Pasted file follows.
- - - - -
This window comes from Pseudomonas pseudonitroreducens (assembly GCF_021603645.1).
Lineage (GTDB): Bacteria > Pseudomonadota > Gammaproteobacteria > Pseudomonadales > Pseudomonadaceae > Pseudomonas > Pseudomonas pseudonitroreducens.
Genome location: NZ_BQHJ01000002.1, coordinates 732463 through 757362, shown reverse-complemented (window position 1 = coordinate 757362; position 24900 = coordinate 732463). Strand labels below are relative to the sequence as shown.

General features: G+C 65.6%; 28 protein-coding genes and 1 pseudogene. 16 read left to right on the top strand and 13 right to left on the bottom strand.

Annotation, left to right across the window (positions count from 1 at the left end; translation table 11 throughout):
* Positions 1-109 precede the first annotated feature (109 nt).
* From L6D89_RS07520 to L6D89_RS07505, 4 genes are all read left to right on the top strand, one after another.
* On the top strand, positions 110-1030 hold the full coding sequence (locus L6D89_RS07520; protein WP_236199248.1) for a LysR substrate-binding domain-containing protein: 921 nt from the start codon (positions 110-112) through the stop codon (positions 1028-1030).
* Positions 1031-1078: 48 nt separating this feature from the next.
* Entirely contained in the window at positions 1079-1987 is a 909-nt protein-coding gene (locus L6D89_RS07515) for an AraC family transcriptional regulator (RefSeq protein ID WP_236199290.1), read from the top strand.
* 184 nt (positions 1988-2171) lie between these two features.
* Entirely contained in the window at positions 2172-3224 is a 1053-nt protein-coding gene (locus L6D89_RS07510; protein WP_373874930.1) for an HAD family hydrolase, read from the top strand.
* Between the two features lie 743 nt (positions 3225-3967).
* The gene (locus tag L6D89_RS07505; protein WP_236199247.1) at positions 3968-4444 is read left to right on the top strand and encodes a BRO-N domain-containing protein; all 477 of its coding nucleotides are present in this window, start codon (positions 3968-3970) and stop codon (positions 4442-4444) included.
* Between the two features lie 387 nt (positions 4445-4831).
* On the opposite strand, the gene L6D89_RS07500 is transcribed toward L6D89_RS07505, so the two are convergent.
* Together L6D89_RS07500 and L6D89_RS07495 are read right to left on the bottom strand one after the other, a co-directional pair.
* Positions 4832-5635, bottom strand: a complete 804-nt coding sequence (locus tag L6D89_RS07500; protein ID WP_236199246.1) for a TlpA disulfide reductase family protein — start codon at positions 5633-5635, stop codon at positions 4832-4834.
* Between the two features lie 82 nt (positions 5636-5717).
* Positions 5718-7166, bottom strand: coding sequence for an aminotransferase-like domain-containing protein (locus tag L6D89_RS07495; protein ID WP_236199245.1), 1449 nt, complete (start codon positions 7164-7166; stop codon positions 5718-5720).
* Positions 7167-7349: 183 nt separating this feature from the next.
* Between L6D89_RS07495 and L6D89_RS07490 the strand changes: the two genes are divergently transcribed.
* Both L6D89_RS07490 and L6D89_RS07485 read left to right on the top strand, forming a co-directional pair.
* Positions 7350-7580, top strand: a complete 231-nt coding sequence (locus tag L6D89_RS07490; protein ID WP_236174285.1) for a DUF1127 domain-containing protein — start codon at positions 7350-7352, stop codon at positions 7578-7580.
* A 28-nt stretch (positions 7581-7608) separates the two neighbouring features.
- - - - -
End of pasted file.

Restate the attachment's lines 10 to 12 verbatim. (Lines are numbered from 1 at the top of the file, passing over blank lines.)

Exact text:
* Entirely contained in the window at positions 1079-1987 is a 909-nt protein-coding gene (locus L6D89_RS07515) for an AraC family transcriptional regulator (RefSeq protein ID WP_236199290.1), read from the top strand.
* 184 nt (positions 1988-2171) lie between these two features.
* Entirely contained in the window at positions 2172-3224 is a 1053-nt protein-coding gene (locus L6D89_RS07510; protein WP_373874930.1) for an HAD family hydrolase, read from the top strand.